As you listen, think about the tempo (rate) of the music--is it relatively slow or fast? What emotions do you associate with slow rhythms or slower tempo songs, versus fast rhythms or tempo songs?
Try listening to music before bedtime and see if it helps you fall asleep more easily. Some people find that recorded soft music can help reduce insomnia and promote a sound night’s sleep.
Listening to fast-paced, energetic music can boost your mood and help you feel more alert and awake.
Active musical beats can help improve your posture by encouraging you to sit up straight and feel more confident in your body’s ability to be in charge of its movements, says Levitin.
If you’re musically challenged, even shallow exposure to music can have a positive effect on your mood, so grab a CD from the library or purchase a song online to help you feel happier and more patient.
A study by the University of San Diego reported that “slow music can lower blood pressure, slow heart rate and reduce stress hormone levels. It can also increase the amount of oxygen in the bloodstream. This may contribute to improved listening experiences and a better quality of slow music.”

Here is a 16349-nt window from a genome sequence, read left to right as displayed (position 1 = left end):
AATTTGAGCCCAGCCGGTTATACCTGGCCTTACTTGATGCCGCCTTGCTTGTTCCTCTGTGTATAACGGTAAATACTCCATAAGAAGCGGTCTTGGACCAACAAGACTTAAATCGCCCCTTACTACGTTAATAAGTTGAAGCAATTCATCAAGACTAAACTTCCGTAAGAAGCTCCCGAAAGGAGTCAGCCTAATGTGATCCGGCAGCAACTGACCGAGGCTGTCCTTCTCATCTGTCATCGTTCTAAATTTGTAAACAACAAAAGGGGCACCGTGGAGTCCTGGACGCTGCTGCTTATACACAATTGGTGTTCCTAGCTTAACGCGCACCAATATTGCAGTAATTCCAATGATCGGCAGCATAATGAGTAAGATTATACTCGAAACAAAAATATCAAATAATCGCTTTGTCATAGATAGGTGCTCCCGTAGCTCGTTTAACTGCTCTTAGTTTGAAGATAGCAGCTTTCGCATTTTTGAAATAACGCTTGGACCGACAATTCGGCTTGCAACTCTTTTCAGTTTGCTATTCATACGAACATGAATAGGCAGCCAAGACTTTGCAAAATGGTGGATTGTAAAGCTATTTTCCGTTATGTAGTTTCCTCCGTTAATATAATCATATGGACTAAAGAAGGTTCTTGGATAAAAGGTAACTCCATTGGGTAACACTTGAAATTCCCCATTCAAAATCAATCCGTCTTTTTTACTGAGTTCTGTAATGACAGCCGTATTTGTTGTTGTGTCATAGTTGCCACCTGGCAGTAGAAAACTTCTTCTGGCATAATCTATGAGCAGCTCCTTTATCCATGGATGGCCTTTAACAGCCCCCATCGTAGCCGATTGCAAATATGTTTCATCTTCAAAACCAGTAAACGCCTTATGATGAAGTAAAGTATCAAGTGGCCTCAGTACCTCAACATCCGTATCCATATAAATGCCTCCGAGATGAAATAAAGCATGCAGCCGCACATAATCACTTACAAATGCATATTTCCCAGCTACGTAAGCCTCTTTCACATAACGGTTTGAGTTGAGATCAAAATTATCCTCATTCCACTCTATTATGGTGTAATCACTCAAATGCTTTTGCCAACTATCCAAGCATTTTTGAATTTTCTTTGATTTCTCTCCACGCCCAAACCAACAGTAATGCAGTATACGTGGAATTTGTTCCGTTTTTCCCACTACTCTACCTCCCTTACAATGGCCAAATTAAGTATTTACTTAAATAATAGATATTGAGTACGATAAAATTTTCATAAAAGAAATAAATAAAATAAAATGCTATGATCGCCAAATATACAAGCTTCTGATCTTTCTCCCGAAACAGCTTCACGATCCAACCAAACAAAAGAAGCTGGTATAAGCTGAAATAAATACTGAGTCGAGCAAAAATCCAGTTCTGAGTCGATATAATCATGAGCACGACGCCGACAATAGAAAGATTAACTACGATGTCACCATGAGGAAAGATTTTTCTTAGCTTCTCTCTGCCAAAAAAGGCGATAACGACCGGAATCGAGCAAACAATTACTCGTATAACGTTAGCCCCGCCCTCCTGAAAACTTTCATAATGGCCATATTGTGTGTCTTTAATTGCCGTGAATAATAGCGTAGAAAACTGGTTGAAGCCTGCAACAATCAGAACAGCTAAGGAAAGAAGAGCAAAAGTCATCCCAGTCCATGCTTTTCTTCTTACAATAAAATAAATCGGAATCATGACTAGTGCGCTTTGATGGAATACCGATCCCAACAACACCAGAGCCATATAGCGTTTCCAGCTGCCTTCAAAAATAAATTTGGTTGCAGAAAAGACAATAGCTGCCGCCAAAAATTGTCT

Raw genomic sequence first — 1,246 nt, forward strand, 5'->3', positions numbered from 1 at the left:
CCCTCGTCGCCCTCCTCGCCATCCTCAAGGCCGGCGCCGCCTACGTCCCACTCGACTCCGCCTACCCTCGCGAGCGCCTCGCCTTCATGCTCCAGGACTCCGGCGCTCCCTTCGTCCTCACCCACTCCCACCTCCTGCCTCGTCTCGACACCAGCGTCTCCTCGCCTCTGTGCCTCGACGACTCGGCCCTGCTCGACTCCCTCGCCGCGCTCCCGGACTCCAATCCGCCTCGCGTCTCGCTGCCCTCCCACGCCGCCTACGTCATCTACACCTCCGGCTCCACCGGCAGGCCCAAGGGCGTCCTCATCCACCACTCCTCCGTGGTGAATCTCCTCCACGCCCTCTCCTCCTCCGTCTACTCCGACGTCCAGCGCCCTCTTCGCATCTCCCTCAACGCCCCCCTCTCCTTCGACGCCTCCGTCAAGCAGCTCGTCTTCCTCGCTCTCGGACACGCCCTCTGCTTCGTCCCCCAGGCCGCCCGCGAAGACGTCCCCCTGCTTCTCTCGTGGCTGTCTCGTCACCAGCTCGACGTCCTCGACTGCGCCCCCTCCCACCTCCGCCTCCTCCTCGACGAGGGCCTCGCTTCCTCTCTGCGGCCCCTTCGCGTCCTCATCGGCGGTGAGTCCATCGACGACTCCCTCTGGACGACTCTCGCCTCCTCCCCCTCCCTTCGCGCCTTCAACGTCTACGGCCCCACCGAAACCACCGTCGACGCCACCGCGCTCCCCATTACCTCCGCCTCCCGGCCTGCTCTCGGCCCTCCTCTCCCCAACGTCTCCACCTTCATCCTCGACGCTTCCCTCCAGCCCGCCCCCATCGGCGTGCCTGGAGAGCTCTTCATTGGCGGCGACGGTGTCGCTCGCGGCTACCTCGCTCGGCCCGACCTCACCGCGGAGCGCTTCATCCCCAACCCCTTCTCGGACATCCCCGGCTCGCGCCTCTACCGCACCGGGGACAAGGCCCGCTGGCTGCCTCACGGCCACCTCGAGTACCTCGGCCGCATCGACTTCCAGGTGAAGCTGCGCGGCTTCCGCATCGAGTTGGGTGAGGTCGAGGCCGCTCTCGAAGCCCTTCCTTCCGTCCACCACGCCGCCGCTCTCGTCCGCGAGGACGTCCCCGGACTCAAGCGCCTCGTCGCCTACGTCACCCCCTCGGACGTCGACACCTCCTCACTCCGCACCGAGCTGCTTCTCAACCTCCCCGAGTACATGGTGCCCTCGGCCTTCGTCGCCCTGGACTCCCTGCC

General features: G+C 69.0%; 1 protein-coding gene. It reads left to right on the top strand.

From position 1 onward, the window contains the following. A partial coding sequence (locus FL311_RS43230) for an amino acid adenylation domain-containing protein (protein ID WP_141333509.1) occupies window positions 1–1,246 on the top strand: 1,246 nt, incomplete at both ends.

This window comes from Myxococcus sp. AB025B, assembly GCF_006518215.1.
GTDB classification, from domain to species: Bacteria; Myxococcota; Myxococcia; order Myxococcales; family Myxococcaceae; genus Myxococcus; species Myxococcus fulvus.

Listening to music can also help alleviate pain, even if you’re too injured to treat yourself. A report in the journal Pain noted that patients who listened to their own customized playlist reduced their pain by 30 percent.
Music may even help combat cavities by preventing denture-induced bruxism (grinding). According to the British Dental Association, “Music can be used as a coping mechanism to reduce stress, which is a known risk factor for bruxism. Therefore, audio devices should be recommended as a preventive strategy.”
Playing an instrument or even just listening to music can improve your coordination and enhance your networking skills, which can benefit your learning ability and work performance.
As you can see, there are many benefits to listening to music and playing a musical instrument, no matter what your age. Wikipedia recorded that in 2021, the French pianist, Colette Maze, at age 107, released an album with recordings of Debussy, making her one of the oldest recording pianists in the world.
It’s never too late to start playing or listening – even if you think you’re too old. Peter Harkin, a 78-year-old classical pianist and composer proved just that by winning the Irish Senior Piano Championship at the age of 76.
So, whether you’re working towards becoming a professional musician or simply want to enjoy the benefits of playing or listening to music, there’s no stopping you. Start playing!
About the author
Ben Noynay, 65 years old, is a Music Teacher and a Singer-Songwriter based in Melbourne, Australia. Ben teaches piano, guitar, bass, drums, singing, and songwriting in his home studio. He has also released two volumes of soft and relaxing original piano music, on top of his three English Albums, one Cebuano Album and a series of tracks that you can use as background music for your video creations. Get to know more about Ben’s music at www.bennoynay.com.